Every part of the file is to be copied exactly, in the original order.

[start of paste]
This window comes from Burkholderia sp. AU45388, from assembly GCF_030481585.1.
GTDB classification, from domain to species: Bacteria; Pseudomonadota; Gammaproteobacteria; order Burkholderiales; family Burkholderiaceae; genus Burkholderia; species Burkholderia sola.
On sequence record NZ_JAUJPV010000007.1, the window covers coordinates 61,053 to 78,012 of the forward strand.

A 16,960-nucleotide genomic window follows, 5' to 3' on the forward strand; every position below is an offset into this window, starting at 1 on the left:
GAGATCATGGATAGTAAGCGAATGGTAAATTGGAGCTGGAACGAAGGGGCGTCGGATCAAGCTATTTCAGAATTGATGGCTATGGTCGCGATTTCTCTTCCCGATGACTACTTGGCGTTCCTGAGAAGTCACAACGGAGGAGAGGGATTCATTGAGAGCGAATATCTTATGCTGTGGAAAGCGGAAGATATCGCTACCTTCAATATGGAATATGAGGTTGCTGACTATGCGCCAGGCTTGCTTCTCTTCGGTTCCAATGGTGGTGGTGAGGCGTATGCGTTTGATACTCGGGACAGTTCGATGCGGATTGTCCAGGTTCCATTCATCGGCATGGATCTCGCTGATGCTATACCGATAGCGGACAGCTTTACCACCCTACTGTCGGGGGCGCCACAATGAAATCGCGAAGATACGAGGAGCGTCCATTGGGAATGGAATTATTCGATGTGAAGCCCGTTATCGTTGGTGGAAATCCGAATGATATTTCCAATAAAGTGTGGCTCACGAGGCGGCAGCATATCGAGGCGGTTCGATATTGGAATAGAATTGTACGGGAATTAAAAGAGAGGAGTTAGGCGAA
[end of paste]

This window comes from Burkholderia sp. AU45388, from assembly GCF_030481585.1.
GTDB classification, from domain to species: Bacteria; Pseudomonadota; Gammaproteobacteria; order Burkholderiales; family Burkholderiaceae; genus Burkholderia; species Burkholderia sola.
On sequence record NZ_JAUJPV010000007.1, the window covers coordinates 61,053 to 78,012 of the forward strand.

A 16,960-nucleotide genomic window follows, 5' to 3' on the forward strand; every position below is an offset into this window, starting at 1 on the left:
GAGATCATGGATAGTAAGCGAATGGTAAATTGGAGCTGGAACGAAGGGGCGTCGGATCAAGCTATTTCAGAATTGATGGCTATGGTCGCGATTTCTCTTCCCGATGACTACTTGGCGTTCCTGAGAAGTCACAACGGAGGAGAGGGATTCATTGAGAGCGAATATCTTATGCTGTGGAAAGCGGAAGATATCGCTACCTTCAATATGGAATATGAGGTTGCTGACTATGCGCCAGGCTTGCTTCTCTTCGGTTCCAATGGTGGTGGTGAGGCGTATGCGTTTGATACTCGGGACAGTTCGATGCGGATTGTCCAGGTTCCATTCATCGGCATGGATCTCGCTGATGCTATACCGATAGCGGACAGCTTTACCACCCTACTGTCGGGGGCGCCACAATGAAATCGCGAAGATACGAGGAGCGTCCATTGGGAATGGAATTATTCGATGTGAAGCCCGTTATCGTTGGTGGAAATCCGAATGATATTTCCAATAAAGTGTGGCTCACGAGGCGGCAGCATATCGAGGCGGTTCGATATTGGAATAGAATTGTACGGGAATTAAAAGAGAGGAGTTAGGCGAA